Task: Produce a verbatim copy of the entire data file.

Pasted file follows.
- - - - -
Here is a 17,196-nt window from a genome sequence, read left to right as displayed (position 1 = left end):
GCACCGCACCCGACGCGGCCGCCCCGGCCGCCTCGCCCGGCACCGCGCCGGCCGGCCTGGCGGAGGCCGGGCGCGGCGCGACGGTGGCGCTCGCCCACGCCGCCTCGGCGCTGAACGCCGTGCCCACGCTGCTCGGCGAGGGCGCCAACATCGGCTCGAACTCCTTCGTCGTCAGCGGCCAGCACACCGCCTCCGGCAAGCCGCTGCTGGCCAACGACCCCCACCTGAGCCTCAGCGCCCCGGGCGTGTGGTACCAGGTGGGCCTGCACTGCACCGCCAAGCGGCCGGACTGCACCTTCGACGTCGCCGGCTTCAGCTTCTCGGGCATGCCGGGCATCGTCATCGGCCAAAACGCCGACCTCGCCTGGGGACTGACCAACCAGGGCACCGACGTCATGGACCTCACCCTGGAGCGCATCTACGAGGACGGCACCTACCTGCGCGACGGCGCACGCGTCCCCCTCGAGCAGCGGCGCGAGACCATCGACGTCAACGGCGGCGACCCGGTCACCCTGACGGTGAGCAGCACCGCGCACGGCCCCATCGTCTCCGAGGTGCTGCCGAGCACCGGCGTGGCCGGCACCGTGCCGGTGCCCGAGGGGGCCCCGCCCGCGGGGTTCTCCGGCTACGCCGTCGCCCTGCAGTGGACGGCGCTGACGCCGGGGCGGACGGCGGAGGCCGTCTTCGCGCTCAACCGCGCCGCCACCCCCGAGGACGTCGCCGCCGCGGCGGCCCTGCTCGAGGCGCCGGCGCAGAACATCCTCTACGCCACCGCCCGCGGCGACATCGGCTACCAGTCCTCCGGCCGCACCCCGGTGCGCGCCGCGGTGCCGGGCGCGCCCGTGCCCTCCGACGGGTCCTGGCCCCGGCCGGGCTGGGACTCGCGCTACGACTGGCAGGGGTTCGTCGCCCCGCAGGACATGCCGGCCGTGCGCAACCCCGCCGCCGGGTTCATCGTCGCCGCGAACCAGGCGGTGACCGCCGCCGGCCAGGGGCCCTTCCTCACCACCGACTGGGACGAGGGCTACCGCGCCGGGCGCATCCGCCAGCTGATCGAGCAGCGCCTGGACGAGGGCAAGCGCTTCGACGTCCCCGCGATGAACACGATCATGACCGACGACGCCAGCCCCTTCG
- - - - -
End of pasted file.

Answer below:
Here is a 17,196-nt window from a genome sequence, read left to right as displayed (position 1 = left end):
GCACCGCACCCGACGCGGCCGCCCCGGCCGCCTCGCCCGGCACCGCGCCGGCCGGCCTGGCGGAGGCCGGGCGCGGCGCGACGGTGGCGCTCGCCCACGCCGCCTCGGCGCTGAACGCCGTGCCCACGCTGCTCGGCGAGGGCGCCAACATCGGCTCGAACTCCTTCGTCGTCAGCGGCCAGCACACCGCCTCCGGCAAGCCGCTGCTGGCCAACGACCCCCACCTGAGCCTCAGCGCCCCGGGCGTGTGGTACCAGGTGGGCCTGCACTGCACCGCCAAGCGGCCGGACTGCACCTTCGACGTCGCCGGCTTCAGCTTCTCGGGCATGCCGGGCATCGTCATCGGCCAAAACGCCGACCTCGCCTGGGGACTGACCAACCAGGGCACCGACGTCATGGACCTCACCCTGGAGCGCATCTACGAGGACGGCACCTACCTGCGCGACGGCGCACGCGTCCCCCTCGAGCAGCGGCGCGAGACCATCGACGTCAACGGCGGCGACCCGGTCACCCTGACGGTGAGCAGCACCGCGCACGGCCCCATCGTCTCCGAGGTGCTGCCGAGCACCGGCGTGGCCGGCACCGTGCCGGTGCCCGAGGGGGCCCCGCCCGCGGGGTTCTCCGGCTACGCCGTCGCCCTGCAGTGGACGGCGCTGACGCCGGGGCGGACGGCGGAGGCCGTCTTCGCGCTCAACCGCGCCGCCACCCCCGAGGACGTCGCCGCCGCGGCGGCCCTGCTCGAGGCGCCGGCGCAGAACATCCTCTACGCCACCGCCCGCGGCGACATCGGCTACCAGTCCTCCGGCCGCACCCCGGTGCGCGCCGCGGTGCCGGGCGCGCCCGTGCCCTCCGACGGGTCCTGGCCCCGGCCGGGCTGGGACTCGCGCTACGACTGGCAGGGGTTCGTCGCCCCGCAGGACATGCCGGCCGTGCGCAACCCCGCCGCCGGGTTCATCGTCGCCGCGAACCAGGCGGTGACCGCCGCCGGCCAGGGGCCCTTCCTCACCACCGACTGGGACGAGGGCTACCGCGCCGGGCGCATCCGCCAGCTGATCGAGCAGCGCCTGGACGAGGGCAAGCGCTTCGACGTCCCCGCGATGAACACGATCATGACCGACGACGCCAGCCCCTTCG